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21.  Receipt from bounty hunter Benard Lynch for $100 to Henry Shaw itemizing costs incurred capturing enslaved person, Esther in Illinois and returning her to Saint Louis. Dated May 21st, 1855.

Receipt from bounty hunter Benard Lynch for $100 to Henry Shaw itemizing costs incurred capturing enslaved person, Esther in Illinois and returning her to Saint Louis. Dated May 21st, 1855. 



1855

22.  1853 tax statement (personal property tax) to the City of Saint Louis from Henry Shaw stating his ownership of 11 enslaved persons.

1853 tax statement (personal property tax) to the City of Saint Louis from Henry Shaw stating his ownership of 11 enslaved persons. 



1853

23.  1854 tax statement (personal property tax) to the City of Saint Louis from Henry Shaw stating his ownership of ten enslaved persons.

1854 tax statement (personal property tax) to the City of Saint Louis from Henry Shaw stating his ownership of ten enslaved persons. 



1854

24.  1855 tax statement (personal property tax) to the City of Saint Louis from Henry Shaw stating his ownership of four enslaved persons.

1855 tax statement (personal property tax) to the City of Saint Louis from Henry Shaw stating his ownership of four enslaved persons. 



1855

25.  United States Census record for 1850 showing Henry Shaw's ownership of nine enslaved people.

United States Census record for 1850 showing Henry Shaw's ownership of nine enslaved people. 



1850

26.  United States Census record for 1860 showing Henry Shaw's ownership of eight enslaved people.

United States Census record for 1860 showing Henry Shaw's ownership of eight enslaved people. 



1860

27.  Mary Meachum. (1801-1869)

Mary Meachum, wife of John Berry Meachum. She and her husband were both freed persons engaged in the efforts of the Underground Railroad through their church, home, and school. On the early morning of May, 21st of 1855 nine enslaved persons including four owned by Henry Shaw; Esther, her two children, and one unnamed male made their break for freedom utilizing the Underground Railroad with the assistance of Mary Meachum. They attempted crossing the Mississippi River to the free state of Illinois. Unfortunately bounty hunters awaited them and they were soon captured and Mary Meachum would be jailed for the attempt. The location of this historic event on the banks of Mississippi River north of downtown St. Louis is today memorialized as the Mary Meachum Freedom Crossing.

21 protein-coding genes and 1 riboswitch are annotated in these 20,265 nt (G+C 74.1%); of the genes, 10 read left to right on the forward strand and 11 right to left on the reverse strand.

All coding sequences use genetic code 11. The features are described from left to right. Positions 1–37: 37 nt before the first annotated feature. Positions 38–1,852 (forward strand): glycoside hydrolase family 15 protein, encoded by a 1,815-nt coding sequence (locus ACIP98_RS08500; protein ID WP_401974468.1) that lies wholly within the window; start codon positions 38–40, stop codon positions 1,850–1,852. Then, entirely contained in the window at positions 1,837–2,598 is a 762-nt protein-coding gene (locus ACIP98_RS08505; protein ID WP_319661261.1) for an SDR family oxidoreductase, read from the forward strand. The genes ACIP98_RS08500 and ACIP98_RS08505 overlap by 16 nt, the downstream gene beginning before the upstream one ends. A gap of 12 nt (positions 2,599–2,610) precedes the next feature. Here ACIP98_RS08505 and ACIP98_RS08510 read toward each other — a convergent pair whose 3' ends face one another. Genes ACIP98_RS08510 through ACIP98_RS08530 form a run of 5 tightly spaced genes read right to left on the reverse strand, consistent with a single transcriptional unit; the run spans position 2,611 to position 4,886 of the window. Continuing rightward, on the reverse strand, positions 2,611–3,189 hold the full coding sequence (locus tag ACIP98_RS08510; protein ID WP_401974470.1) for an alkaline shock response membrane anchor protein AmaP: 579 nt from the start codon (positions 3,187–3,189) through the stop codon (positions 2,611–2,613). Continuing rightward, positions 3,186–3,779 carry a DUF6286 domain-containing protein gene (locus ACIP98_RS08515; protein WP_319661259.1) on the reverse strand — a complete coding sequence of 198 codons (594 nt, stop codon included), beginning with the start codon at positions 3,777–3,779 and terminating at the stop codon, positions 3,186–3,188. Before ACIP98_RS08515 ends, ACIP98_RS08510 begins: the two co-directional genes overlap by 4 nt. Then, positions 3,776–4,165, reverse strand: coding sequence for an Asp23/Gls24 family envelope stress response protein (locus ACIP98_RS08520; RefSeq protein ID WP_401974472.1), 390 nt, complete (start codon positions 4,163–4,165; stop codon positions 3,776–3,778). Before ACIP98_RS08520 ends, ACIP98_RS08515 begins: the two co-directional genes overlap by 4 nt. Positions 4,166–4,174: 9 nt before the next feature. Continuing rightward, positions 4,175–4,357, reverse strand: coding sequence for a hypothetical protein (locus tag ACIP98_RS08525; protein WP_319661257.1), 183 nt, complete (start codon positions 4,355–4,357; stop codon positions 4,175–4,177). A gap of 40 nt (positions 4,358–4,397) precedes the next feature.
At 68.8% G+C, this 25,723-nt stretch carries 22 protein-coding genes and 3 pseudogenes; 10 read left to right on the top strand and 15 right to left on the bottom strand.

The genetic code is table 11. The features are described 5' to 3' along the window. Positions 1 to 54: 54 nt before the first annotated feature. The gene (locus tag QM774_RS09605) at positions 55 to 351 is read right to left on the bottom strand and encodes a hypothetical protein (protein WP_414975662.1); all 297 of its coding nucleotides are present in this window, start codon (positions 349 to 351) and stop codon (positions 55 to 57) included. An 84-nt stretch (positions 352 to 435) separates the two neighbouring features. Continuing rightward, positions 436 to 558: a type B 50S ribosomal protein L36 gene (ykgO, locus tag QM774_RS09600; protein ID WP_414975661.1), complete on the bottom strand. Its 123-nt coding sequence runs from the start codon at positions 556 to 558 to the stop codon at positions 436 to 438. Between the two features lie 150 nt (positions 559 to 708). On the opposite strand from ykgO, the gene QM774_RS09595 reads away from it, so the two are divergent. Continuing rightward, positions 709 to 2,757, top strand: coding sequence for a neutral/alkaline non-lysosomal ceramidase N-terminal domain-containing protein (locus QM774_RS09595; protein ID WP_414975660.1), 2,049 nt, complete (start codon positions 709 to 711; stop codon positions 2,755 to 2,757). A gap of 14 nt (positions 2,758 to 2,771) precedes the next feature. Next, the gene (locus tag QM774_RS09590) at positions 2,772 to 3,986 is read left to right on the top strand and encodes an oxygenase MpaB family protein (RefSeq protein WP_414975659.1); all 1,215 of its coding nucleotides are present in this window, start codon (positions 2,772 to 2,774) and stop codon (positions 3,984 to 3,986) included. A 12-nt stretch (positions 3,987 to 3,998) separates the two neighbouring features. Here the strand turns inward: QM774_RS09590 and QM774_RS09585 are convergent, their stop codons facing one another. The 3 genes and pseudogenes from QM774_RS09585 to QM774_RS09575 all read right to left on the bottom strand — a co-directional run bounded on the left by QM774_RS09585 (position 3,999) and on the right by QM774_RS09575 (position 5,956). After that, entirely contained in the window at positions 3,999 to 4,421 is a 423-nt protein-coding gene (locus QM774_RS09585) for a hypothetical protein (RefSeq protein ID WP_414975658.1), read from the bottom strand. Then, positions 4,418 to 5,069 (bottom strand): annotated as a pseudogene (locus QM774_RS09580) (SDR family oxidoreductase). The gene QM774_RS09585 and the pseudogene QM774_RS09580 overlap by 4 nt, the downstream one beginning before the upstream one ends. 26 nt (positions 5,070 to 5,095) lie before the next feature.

28.  John Berry Meachum (1789-1854)

John Berry Meachum, husband of Mary Meachum. He and his wife were both freed persons engaged in the efforts of the Underground Railroad through their church, home, and school. A pastor and founder of the oldest black church in Missouri he was also a skilled carpenter. A trade he taught to those he assisted, a skill that afforded him income to help free enslaved people by buying their freedom. As an educator he operated a school which taught both free and enslaved black students. When the state of Missouri banned all education for blacks in 1847 he circumvented the law by teaching classes on a steamboat on the Mississippi River. The efforts of John and Mary Meachum are today celebrated with the Mary Meachum Freedom Crossing. 




29.  Public auction of enslaved people circa 1850.

While a merchant in St. Louis Shaw began buying enslaved people in the 1820s with the earliest existing record being that of Peach in 1828. 1850 census records indicate Shaw owned nine enslaved people and by 1853 that number had grown to eleven, 1860 census records show him with eight enslaved people. Their names were not listed in either the 1850 or 1860 U.S. Census. Please see the historical timeline section for more information on this subject. Image is for reference. 




30.  Reynold's Political Map of the United States.

Reynold's Political Map of the United States from 1850. 



1850

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